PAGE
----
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Wednesday 23 August 2017

Morocco’s Accession to Ecowas will Enable the Kingdom to Fulfill its Role as a Bridge between Africa & Europe: German Expert

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Morocco’s Accession to Ecowas will Enable the Kingdom to Fulfill its Role as a Bridge between Africa & Europe: German Expert

As an ECOWAS member, Morocco would be better able to fulfill its desired role as a bridge between Africa and Europe, Christoph Kannengießer, the chief executive officer of the German-African Business Association, said, adding that it is "a win-win situation."

"ECOWAS will not be weakened by an economically strong country such as Morocco, and as an ECOWAS member, Morocco would be better able to fulfill its desired role as a bridge between Africa and Europe," Germany's public international broadcaster Deutsche Welle (DW) reported in an article published on its website.

"The Moroccans are pursuing a double-edged political strategy," Kannengießer told DW. "On the one hand, the country is seeking a privileged relationship with Europe. On the other hand, it is also trying to strengthen its integration with other countries on the African continent."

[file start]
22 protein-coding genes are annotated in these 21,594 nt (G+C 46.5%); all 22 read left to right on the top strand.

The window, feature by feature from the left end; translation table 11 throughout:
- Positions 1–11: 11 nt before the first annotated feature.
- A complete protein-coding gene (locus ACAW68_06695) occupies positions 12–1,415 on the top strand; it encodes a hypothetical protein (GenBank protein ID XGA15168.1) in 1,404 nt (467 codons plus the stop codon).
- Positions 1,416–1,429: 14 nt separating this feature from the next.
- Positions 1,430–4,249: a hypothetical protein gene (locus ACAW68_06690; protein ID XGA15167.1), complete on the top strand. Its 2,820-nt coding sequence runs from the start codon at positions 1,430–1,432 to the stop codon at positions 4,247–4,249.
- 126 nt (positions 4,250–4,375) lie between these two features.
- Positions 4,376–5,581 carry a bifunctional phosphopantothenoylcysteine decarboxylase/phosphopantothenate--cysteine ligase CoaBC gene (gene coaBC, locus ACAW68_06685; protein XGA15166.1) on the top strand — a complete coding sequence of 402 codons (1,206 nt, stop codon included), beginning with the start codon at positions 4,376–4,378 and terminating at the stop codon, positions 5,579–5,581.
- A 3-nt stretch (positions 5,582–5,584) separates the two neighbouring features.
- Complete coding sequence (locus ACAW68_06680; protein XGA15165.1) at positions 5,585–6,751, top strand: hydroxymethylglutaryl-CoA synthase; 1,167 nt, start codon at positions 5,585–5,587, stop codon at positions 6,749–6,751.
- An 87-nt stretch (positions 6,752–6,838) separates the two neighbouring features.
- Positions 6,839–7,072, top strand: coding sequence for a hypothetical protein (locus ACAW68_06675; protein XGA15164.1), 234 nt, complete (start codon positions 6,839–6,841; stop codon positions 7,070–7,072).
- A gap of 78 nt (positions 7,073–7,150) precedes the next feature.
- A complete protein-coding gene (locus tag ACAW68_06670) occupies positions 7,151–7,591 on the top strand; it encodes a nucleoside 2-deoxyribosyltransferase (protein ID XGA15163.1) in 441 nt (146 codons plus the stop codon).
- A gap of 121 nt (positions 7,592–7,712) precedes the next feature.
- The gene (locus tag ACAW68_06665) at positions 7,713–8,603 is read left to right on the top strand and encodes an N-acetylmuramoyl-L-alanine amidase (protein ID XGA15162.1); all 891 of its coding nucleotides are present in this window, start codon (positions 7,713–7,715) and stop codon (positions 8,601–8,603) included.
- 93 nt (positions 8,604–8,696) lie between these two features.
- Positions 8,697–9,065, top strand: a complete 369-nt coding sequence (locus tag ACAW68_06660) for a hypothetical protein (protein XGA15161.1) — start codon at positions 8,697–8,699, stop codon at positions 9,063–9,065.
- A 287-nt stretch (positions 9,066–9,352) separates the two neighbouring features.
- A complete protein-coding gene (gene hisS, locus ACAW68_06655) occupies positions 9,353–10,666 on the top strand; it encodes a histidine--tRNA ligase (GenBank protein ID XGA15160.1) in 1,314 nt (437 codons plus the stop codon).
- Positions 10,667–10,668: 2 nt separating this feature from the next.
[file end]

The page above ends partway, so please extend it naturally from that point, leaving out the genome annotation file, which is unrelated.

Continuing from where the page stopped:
"The Moroccans know that the African continent, especially West Africa, is an important region of growth, not only from an economic perspective, but in terms of political influence as well," he said.

"Morocco's King Mohammed VI is making his country's membership application to the Economic Community of West African States (ECOWAS) a top priority," he noted, adding that earlier this year, HM the King visited several African countries, including Ghana, Ivory Coast, Guinea and Mali.

At its June summit in Monrovia, ECOWAS confirmed that Morocco's membership was possible, at least in principle, the source said, noting that from an economic standpoint, "there is nothing preventing Morocco from achieving ECOWAS membership - the country is far better off than most other members in this regard."

In recent years, at least 85 percent of Morocco's direct foreign investment went to African countries, DW said, adding that in 2016, it was the largest African investor on the continent, to the tune of $8 billion (6.8 billion euros).

MAP 22 August 2017